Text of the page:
When the general contractor pays the crew for work performed, the labor broker takes that check to a check-cashing store, gets the cash, takes his (substantial) cut, gives the check cashing store its cut, and gives what’s left to the crew leader to pay his crew for doing the work. The labor broker can have dozens of crews using hundreds of workers on different jobs sites at any one time, which means he is cashing millions of dollars in payroll checks in any given policy period.

The victims

None of this payroll is reported to the company’s insurance agent or workers comp carrier. Neither the carrier nor the agent know the true exposure associated with the policy for the shell company. For example, what is supposed to be a company with $50,000 in framing payroll that is paying $8,500 in annual premium could in reality be a company with $5 million in framing, drywall and concrete payroll that should be paying $850,000 annually. This results in hundreds of thousands of dollars of unpaid premium that the insurance carrier never receives. If claims are made on the policy, they usually are from workers the insurance carrier never knew they were covering and for which they never received a penny. Of course, the shell game also reduces the commission the insurance agent should have received. Other victims of this scheme are the undocumented workers who are injured working for one of these companies. They are the ones doing the hard work, and if they are hurt on the job, they have no idea what to do. Usually the only name they know is their crew leader; they don’t know the name of the shell company and they don’t know the name of the shell company’s insurance carrier. This complicated structure means injured workers can be left on their own to try and find medical help for injuries.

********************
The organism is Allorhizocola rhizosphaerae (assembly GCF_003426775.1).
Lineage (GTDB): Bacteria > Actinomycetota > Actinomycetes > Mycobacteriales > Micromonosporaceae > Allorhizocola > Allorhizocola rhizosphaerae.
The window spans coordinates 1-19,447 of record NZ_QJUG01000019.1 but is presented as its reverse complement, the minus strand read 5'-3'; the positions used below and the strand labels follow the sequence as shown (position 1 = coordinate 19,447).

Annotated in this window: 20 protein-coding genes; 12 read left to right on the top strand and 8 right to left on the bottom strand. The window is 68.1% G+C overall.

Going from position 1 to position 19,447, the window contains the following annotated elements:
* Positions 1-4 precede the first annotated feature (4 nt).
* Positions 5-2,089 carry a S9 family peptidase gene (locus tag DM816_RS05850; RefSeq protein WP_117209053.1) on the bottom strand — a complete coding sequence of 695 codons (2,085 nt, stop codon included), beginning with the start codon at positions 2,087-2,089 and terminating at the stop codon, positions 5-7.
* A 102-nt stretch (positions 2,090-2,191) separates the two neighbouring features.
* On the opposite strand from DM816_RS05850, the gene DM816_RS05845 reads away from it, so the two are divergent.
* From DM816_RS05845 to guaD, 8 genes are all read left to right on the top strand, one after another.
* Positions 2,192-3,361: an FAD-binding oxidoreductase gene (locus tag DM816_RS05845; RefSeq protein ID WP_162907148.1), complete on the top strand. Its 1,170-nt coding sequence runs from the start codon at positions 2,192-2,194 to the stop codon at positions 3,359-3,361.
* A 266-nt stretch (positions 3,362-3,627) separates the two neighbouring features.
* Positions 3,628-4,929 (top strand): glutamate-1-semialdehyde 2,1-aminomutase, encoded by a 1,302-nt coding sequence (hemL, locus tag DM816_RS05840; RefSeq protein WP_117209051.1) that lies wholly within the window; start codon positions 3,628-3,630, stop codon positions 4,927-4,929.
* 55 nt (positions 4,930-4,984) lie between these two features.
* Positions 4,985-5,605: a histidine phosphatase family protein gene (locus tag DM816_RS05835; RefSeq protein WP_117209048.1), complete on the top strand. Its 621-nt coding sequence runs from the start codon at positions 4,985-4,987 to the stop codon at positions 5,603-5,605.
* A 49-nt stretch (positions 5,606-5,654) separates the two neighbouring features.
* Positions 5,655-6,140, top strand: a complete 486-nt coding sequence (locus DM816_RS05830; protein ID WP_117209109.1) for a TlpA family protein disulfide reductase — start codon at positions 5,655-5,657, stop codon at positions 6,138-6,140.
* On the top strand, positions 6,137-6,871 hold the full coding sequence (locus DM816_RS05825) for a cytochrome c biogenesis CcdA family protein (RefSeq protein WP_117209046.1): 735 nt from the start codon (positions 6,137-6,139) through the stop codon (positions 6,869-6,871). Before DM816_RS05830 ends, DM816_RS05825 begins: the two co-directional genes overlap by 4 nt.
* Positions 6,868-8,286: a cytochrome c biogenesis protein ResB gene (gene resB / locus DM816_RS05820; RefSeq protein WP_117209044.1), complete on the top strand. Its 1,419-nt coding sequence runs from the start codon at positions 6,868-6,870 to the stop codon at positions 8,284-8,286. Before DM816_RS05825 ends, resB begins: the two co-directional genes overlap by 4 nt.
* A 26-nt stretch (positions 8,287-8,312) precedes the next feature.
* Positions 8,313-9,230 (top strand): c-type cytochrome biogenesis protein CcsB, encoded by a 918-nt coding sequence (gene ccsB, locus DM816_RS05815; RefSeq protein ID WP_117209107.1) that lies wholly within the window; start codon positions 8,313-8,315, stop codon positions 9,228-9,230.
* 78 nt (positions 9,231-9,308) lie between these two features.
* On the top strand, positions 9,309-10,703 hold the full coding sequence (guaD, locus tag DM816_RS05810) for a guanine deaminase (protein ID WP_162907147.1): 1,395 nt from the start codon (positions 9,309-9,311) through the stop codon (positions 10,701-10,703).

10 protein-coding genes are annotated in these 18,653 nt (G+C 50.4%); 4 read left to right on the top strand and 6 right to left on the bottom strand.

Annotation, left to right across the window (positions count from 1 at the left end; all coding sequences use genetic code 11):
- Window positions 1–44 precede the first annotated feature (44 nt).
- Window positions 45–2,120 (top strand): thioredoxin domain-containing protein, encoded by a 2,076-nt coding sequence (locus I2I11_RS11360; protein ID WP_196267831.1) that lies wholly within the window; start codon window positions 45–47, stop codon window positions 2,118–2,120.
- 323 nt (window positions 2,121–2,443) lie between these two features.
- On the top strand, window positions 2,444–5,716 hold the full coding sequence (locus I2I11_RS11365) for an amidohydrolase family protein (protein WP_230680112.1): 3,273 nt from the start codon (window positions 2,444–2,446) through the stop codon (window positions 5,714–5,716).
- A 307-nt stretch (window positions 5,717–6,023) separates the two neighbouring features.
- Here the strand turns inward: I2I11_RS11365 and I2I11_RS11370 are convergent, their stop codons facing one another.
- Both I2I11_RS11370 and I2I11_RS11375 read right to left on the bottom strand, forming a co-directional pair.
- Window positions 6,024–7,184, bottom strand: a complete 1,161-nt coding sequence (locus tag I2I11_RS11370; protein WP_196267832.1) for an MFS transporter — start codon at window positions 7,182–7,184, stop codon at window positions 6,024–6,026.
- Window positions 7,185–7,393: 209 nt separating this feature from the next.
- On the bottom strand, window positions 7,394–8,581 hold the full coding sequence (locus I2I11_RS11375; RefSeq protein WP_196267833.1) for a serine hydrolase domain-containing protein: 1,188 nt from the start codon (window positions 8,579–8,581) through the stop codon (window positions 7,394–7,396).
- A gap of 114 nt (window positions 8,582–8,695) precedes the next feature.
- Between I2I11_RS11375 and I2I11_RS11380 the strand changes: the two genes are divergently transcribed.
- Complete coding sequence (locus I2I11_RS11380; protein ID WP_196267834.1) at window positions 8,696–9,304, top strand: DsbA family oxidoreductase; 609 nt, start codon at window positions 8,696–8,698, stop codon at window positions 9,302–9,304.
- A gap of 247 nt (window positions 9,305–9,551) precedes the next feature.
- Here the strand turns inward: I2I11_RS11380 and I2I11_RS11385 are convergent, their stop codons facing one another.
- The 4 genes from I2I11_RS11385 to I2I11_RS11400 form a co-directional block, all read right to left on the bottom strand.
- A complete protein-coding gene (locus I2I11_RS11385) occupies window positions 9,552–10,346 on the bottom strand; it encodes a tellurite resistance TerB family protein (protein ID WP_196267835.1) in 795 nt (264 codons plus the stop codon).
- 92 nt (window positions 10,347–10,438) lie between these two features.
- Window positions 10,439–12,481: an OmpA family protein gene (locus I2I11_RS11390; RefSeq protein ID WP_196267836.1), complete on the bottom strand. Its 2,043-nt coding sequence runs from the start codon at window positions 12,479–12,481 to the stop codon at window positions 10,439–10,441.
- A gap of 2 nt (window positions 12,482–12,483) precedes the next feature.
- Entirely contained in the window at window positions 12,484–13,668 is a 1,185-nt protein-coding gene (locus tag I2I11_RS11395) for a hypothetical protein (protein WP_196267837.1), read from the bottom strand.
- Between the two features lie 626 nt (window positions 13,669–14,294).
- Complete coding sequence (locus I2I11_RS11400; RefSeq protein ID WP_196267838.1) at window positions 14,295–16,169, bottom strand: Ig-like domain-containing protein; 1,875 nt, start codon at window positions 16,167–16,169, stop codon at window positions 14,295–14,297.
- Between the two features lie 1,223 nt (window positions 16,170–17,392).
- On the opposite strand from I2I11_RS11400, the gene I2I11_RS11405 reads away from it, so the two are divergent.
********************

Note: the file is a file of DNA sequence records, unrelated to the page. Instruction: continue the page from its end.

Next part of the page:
Warning signs

Shell companies often have several common characteristics. Individually, these signs might be legitimate, but taken together, they usually add up to fraud:

  1. Generic company name like “ABC Construction” or “XYZ Services Corp.” These generic names allow the shell company to perform a wide range of construction jobs.
  2. Class code on the policy is one that does not require a license and can use unskilled workers, like framing,
    carpentry, concrete, masonry, wallboard or painting.